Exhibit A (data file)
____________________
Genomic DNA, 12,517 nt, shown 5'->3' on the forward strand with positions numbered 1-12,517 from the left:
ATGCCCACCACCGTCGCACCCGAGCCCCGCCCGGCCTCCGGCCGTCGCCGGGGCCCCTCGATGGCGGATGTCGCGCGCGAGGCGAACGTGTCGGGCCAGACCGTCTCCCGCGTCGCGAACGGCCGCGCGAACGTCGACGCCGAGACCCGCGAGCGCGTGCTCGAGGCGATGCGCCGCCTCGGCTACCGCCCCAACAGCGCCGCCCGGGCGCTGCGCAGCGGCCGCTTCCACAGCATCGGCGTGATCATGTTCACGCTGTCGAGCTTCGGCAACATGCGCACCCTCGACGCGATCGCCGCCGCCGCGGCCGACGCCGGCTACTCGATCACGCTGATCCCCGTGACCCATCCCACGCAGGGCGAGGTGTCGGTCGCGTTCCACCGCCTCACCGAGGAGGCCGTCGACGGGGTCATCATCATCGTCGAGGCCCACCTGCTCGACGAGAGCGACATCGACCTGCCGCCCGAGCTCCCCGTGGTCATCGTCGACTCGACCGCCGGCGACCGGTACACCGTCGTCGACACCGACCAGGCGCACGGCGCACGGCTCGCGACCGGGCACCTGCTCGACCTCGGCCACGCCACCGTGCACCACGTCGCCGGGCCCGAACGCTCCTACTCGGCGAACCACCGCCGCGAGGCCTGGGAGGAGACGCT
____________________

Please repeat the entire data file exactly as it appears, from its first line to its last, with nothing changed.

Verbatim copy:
Genomic DNA, 12,517 nt, shown 5'->3' on the forward strand with positions numbered 1-12,517 from the left:
ATGCCCACCACCGTCGCACCCGAGCCCCGCCCGGCCTCCGGCCGTCGCCGGGGCCCCTCGATGGCGGATGTCGCGCGCGAGGCGAACGTGTCGGGCCAGACCGTCTCCCGCGTCGCGAACGGCCGCGCGAACGTCGACGCCGAGACCCGCGAGCGCGTGCTCGAGGCGATGCGCCGCCTCGGCTACCGCCCCAACAGCGCCGCCCGGGCGCTGCGCAGCGGCCGCTTCCACAGCATCGGCGTGATCATGTTCACGCTGTCGAGCTTCGGCAACATGCGCACCCTCGACGCGATCGCCGCCGCCGCGGCCGACGCCGGCTACTCGATCACGCTGATCCCCGTGACCCATCCCACGCAGGGCGAGGTGTCGGTCGCGTTCCACCGCCTCACCGAGGAGGCCGTCGACGGGGTCATCATCATCGTCGAGGCCCACCTGCTCGACGAGAGCGACATCGACCTGCCGCCCGAGCTCCCCGTGGTCATCGTCGACTCGACCGCCGGCGACCGGTACACCGTCGTCGACACCGACCAGGCGCACGGCGCACGGCTCGCGACCGGGCACCTGCTCGACCTCGGCCACGCCACCGTGCACCACGTCGCCGGGCCCGAACGCTCCTACTCGGCGAACCACCGCCGCGAGGCCTGGGAGGAGACGCT